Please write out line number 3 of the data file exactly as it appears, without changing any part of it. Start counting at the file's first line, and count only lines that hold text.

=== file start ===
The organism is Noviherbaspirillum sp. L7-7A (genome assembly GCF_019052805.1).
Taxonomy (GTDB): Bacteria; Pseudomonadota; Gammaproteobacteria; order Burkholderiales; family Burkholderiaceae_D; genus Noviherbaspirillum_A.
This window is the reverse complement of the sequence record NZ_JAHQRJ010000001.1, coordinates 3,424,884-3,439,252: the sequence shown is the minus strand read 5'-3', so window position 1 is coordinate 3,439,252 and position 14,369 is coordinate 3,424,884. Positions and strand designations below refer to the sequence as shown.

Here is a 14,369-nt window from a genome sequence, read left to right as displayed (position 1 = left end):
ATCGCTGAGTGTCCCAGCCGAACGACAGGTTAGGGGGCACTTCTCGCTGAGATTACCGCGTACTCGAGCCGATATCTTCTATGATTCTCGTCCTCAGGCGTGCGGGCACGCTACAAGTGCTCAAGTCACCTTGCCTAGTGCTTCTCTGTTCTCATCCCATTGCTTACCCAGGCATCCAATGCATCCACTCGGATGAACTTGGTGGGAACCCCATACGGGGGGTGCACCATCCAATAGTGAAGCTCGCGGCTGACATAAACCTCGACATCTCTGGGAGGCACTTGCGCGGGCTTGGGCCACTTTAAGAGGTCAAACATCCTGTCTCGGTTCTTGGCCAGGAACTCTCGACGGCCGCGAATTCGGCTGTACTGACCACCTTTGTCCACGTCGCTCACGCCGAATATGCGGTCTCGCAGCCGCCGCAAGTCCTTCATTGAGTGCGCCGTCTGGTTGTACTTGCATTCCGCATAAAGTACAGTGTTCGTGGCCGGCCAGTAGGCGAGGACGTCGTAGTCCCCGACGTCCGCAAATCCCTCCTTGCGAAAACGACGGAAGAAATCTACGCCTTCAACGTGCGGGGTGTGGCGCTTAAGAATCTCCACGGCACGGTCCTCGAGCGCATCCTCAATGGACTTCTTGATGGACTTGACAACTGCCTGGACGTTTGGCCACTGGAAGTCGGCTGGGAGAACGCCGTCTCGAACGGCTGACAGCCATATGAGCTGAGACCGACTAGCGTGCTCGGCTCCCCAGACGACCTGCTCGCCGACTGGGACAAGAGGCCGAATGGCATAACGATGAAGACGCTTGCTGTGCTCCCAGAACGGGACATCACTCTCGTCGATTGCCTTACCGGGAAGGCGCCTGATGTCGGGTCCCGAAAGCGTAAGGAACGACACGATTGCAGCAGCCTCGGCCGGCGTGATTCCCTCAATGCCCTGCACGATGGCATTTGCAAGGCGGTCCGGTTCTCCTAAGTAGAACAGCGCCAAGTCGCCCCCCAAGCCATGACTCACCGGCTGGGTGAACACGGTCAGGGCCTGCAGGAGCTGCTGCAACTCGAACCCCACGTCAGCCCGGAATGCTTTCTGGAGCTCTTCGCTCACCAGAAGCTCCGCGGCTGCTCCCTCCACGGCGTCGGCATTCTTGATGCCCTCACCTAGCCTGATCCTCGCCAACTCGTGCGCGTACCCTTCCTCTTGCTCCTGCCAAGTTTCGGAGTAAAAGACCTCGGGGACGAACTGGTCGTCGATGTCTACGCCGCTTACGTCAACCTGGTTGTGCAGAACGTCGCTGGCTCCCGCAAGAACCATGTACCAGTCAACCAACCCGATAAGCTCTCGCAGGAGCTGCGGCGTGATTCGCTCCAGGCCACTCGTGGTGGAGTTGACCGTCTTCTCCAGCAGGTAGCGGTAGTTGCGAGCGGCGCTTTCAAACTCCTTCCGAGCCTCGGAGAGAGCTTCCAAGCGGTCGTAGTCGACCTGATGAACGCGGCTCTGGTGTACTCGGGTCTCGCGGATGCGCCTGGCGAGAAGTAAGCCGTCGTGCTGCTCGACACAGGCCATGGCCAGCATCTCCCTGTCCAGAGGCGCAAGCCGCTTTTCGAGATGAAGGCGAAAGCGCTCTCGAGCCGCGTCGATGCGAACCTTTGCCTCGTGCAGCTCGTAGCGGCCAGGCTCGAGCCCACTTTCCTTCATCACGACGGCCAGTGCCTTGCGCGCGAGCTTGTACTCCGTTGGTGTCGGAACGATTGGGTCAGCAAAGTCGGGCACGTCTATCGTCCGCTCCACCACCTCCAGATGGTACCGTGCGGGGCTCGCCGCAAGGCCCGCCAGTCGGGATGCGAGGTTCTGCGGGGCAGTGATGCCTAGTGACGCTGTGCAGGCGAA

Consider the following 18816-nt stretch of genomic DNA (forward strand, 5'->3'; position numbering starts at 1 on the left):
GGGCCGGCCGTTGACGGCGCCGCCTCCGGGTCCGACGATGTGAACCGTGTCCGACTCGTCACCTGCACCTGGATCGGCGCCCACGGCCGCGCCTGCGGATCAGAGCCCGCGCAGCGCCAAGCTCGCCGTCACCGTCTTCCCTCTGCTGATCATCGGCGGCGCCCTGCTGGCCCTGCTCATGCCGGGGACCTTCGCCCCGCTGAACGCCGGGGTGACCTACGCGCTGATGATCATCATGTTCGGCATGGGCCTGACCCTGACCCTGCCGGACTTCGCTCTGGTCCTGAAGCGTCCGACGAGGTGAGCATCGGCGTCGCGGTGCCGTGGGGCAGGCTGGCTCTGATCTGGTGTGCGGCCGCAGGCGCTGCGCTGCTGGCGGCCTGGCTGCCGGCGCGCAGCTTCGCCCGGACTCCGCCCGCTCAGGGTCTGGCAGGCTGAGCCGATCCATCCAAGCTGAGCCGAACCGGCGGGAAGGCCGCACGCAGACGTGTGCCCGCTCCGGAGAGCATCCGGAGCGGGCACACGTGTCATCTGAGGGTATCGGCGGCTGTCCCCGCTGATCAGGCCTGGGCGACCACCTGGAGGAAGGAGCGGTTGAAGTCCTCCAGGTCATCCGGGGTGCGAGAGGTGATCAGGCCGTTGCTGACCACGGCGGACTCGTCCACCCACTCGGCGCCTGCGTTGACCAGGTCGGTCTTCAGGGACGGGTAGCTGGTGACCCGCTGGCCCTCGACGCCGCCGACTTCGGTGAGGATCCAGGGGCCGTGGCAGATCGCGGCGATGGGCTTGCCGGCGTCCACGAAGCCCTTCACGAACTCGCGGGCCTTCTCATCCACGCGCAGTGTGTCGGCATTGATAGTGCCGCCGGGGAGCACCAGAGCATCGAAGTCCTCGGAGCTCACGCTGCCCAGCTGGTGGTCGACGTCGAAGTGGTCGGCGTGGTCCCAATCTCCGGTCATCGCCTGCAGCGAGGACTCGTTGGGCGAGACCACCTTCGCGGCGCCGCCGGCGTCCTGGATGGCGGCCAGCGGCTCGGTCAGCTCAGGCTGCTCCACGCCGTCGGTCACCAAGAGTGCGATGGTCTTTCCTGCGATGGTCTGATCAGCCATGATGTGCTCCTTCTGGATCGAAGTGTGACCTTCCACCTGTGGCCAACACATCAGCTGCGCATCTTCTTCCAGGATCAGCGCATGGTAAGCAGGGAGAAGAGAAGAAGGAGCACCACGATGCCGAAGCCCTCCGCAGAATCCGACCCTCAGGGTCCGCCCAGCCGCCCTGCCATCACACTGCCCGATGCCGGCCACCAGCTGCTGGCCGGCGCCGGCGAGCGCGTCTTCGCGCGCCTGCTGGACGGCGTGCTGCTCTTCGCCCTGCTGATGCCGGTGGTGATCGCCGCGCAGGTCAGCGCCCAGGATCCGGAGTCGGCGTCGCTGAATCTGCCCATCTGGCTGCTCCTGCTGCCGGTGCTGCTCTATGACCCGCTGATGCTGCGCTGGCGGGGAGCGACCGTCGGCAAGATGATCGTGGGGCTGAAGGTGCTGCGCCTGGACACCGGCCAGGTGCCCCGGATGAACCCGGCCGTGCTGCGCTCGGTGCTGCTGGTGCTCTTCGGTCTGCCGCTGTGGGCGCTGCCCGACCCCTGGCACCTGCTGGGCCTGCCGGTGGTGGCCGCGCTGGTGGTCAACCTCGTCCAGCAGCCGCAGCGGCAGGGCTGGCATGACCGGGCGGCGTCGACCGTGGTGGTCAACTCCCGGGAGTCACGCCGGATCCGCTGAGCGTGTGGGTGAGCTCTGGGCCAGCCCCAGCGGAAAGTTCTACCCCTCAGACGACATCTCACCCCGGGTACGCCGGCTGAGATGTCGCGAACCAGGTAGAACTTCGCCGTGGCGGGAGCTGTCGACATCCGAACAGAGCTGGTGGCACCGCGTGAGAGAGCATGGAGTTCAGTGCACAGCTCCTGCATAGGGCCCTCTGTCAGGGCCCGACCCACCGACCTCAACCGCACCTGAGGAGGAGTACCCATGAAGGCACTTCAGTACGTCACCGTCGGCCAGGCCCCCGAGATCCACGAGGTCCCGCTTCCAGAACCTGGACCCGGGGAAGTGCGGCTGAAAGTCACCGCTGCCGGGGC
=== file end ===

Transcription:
This window is the reverse complement of the sequence record NZ_JAHQRJ010000001.1, coordinates 3,424,884-3,439,252: the sequence shown is the minus strand read 5'-3', so window position 1 is coordinate 3,439,252 and position 14,369 is coordinate 3,424,884. Positions and strand designations below refer to the sequence as shown.